Your overtime claim is everybody’s business.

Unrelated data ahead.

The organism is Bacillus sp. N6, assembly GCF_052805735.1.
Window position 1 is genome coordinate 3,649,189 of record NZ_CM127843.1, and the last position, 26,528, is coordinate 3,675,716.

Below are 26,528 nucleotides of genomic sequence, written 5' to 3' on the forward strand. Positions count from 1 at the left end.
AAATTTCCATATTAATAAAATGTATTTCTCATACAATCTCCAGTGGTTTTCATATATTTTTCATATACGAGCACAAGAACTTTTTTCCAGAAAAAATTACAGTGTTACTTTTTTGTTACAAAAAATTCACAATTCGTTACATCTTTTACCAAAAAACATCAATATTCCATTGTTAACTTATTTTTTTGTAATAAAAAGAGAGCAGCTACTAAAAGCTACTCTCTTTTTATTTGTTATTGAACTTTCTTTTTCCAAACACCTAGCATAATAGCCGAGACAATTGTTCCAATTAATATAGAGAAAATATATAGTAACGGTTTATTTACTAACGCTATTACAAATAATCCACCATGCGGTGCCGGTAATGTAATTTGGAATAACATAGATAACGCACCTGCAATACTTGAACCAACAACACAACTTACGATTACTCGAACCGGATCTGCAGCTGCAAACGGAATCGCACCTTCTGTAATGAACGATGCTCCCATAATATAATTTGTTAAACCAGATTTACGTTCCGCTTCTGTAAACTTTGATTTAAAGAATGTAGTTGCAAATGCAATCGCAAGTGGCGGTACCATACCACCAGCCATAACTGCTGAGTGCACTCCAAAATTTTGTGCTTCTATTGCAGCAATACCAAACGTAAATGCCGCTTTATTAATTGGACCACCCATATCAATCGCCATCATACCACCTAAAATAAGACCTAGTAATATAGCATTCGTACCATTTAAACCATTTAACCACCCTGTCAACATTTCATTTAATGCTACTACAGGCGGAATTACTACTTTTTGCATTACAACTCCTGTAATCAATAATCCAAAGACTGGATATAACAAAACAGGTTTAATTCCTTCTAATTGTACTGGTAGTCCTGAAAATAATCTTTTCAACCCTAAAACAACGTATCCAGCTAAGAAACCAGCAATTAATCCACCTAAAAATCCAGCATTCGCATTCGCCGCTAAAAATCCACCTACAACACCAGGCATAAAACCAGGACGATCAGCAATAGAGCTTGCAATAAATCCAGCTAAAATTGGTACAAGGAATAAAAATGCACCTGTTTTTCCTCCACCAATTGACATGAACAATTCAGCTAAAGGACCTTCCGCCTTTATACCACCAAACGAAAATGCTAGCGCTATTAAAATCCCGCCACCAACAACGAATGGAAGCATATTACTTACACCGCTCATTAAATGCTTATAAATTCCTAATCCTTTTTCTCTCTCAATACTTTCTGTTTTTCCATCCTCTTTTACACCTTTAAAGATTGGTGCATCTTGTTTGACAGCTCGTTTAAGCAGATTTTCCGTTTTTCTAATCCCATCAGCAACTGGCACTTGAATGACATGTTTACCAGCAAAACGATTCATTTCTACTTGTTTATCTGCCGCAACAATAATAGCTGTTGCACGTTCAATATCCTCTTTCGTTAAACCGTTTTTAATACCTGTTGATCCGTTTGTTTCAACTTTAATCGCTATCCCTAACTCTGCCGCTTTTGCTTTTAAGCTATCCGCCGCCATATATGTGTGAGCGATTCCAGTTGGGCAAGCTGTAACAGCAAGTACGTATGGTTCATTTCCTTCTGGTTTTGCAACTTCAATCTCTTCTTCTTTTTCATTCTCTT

Poulin v. General Dynamics Shared Resources, Inc., Civil Action No. 3:09-cv-58 (W.D.Va. March 26, 2010). The plaintiff in this case alleged that from 1982 to the present, his employer had failed to pay him overtime as required by the Fair Labor Standards Act (“FLSA”). Among other things, the FLSA provides that an employee cannot release his or her claims under the Act without court approval. In this case, the parties asked the court to approve the settlement agreement but asked the court to keep the terms of the settlement agreement and release permanently under seal. The court declined to do so, finding that the right of public access to judicial records and documents is grounded both in the common law and in the First Amendment, and that the parties’ privacy interests were “plainly insufficient to outweigh the public’s right to access judicial records and documents.” Going a step further, the court held that its approval of the settlement was a matter that the public had a right to know about and evaluate. As the court put it, “Once a matter is brought before a court for resolution, it is no longer solely the parties’ case, but also the public’s case.” In denying the request to place the settlement agreement under seal, the court gave the parties the option of withdrawing from the settlement agreement, or moving forward with it recognizing that it would be part of the public record.